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SAYONARA (director: Joshua Logan; screenwriters: Paul Osborn/based on the novel by James Michener; cinematographer: Ellsworth Fredericks; editors: Arthur Schmidt/Philip W. Anderson; music: Franz Waxman; cast: Marlon Brando (Major Gruver), Miiko Taka (Hana-ogi), Red Buttons (Airman Joe Kelly), Miyoshi Umeki (Katsumi), Patricia Owens (Eileen Webster), Kent Smith (General Webster), Martha Scott (Mrs. Webster), Ricardo Montalban (Kabuki actor), James Garner (Capt. Mike Bailey, USMC); Runtime: 147; MPAA Rating: NR; producer: William Goetz; Warner Brothers; 1957)
“The main plot points have become dated over time, nevertheless the action still feels sincere.”

Reviewed by Dennis Schwartz

Director Joshua Logan and writer Paul Osborn adapt to film James Michener’s best-seller novel about forbidden love in post-war Japan. It offers a call for racial tolerance to counter the bigoted military’s policy of trying to discourage marriages between American servicemen and Japanese women. The main plot points have become dated over time, nevertheless the action still feels sincere. This modern version of the opera Madame Butterfly is beautifully photographed by Ellsworth Fredericks and looks at times like a travelogue.

Ace air force pilot during the Korean War in 1951, Major Lloyd Gruver (Marlon Brando), an old-fashioned southerner whose father is a four-star general, is transferred to Kobe, Japan, to a desk job under command of his father’s friend–three-star general Webster (Kent Smith). Their daughter Eileen (Patricia Owens) is engaged to Lloyd and is itching to marry him. She arrives at the Japanese military base from her hometown of Tulsa to surprise him. But there’s a surprising disconnect, as Lloyd respects her but doesn’t love the beautiful woman.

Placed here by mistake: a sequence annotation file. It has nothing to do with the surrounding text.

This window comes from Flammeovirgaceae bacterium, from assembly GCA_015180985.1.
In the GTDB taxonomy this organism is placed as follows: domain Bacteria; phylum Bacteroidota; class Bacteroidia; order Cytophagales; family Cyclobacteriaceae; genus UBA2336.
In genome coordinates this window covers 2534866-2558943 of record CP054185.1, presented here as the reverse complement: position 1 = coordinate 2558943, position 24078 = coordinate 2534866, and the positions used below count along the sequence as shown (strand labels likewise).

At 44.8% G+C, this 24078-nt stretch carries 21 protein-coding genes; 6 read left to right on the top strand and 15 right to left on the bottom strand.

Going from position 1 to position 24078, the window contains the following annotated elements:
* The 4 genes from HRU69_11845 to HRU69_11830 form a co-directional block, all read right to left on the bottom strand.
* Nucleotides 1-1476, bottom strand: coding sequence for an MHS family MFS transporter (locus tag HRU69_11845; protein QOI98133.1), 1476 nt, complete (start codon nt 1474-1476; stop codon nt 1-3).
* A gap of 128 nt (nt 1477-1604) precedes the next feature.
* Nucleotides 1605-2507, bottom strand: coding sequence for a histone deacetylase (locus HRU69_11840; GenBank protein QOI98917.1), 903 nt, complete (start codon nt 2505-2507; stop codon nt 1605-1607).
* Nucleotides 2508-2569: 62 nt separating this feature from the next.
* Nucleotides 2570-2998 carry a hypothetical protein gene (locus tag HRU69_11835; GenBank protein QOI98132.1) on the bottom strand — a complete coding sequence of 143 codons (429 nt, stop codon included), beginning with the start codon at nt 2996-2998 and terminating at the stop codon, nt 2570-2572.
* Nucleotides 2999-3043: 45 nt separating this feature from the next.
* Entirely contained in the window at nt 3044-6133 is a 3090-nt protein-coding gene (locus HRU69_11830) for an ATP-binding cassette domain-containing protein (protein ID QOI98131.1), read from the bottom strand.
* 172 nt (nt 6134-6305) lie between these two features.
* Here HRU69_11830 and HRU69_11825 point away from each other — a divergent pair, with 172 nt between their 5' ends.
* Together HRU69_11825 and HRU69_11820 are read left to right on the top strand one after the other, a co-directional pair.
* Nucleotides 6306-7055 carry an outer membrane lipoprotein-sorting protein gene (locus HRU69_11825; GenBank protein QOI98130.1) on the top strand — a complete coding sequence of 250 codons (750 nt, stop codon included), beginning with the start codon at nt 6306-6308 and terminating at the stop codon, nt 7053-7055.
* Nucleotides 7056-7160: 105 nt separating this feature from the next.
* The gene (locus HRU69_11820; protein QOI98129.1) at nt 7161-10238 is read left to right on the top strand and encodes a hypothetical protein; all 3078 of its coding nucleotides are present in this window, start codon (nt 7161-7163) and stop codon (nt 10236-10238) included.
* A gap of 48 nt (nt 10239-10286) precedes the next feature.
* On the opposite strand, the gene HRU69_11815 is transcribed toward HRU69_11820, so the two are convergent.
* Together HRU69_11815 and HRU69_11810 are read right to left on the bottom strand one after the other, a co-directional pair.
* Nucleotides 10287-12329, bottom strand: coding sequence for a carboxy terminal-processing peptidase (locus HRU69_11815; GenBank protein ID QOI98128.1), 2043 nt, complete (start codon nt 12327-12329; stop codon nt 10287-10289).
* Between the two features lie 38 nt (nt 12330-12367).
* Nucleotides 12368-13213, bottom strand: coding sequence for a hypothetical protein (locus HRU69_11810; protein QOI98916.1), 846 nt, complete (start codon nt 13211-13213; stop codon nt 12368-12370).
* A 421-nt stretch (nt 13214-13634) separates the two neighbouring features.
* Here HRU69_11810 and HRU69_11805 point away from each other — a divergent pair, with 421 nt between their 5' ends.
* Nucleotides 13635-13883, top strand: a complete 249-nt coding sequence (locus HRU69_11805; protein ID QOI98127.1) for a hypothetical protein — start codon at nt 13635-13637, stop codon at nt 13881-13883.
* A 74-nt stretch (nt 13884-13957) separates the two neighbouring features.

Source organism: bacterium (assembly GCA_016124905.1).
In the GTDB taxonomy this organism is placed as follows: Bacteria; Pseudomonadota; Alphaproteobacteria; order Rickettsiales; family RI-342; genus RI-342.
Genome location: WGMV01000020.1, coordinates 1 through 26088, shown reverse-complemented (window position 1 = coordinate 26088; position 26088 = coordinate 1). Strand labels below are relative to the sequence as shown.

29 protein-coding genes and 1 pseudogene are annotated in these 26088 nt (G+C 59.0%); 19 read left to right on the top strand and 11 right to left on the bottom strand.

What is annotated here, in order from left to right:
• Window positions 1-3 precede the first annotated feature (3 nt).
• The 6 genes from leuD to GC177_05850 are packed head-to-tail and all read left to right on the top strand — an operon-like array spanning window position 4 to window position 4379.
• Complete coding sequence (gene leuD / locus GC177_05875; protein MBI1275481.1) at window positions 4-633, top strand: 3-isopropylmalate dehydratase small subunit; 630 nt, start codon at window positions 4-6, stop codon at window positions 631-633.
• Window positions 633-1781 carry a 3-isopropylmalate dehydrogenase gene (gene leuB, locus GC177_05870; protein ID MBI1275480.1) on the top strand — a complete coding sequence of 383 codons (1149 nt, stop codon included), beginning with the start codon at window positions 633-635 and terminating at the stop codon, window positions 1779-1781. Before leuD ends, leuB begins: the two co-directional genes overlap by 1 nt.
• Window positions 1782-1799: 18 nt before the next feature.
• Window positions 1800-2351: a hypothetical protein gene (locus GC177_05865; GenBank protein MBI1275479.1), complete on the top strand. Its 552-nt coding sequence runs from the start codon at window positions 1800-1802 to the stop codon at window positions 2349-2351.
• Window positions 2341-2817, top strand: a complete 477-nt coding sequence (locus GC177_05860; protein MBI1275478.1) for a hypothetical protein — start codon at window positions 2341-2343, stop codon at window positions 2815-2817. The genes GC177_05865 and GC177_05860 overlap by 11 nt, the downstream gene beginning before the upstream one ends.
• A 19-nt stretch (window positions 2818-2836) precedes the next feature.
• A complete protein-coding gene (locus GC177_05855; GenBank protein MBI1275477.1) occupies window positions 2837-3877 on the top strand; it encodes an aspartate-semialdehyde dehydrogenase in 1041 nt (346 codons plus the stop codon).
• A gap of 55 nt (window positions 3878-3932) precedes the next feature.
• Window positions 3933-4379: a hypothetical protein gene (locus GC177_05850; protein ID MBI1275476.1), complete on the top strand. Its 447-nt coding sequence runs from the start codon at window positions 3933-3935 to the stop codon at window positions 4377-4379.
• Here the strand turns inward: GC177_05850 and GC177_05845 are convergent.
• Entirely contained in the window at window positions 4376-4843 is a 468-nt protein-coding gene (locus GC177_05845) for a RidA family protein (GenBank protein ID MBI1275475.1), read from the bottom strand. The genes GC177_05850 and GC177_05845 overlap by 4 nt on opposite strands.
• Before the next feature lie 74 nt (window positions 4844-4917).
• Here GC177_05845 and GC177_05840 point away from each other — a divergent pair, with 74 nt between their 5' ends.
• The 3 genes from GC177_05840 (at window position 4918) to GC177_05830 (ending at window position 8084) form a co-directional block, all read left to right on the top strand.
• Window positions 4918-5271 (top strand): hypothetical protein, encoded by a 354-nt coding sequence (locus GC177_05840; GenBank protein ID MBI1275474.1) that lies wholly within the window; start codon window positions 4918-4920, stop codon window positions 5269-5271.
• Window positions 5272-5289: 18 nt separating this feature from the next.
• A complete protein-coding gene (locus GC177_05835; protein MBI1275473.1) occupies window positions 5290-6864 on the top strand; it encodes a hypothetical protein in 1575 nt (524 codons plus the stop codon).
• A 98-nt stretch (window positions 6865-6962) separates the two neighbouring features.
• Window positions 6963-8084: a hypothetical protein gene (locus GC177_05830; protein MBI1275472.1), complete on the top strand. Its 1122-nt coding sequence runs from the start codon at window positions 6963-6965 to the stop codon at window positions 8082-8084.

Lloyd is reluctantly best man at Airman Joe Kelly’s (Red Buttons) marriage to Katsumi, a local Japanese woman, after failing to talk him out of the marriage. This act gets him a reprimand from General Webster for going against company policy; the marriage was arranged by Kelly’s Congressman after the military brass tried to stop it. We learn that there are 10,000 such marriages, despite the military’s best efforts to stop them.

The heart of the narrative is when ‘good ol’ boy’ Lloyd falls for a beautiful Japanese actress-dancer Hana-ogi (Miiko Taka), from the renown all-women Matsubayashi company, and has to wrestle with his own racial prejudices and upsetting the military brass. He soon finds himself in love and is willing to go against his former racial beliefs to stand up for what he believes is right in a humanistic sense despite the repercussions. When the desperate Kelly and Katsumi commit suicide rather than face being separated by his military transfer, Lloyd realizes that he must marry Hana-ogi and live out his life as best as he can despite the obstacles placed in his way by the West Pointer’s beloved military.

Brando is less ‘method actor’ than serious stage actor, giving his role the kind of honest intensity it deserved. Buttons, in his first major role gives his best film performance ever, going on to win Best Supporting Actor with this heartfelt performance. Ricardo Montalban convinces as a Kabuki actor in drag who mouths the film’s liberal pieties.


Dennis Schwartz: “Ozus’ World Movie Reviews”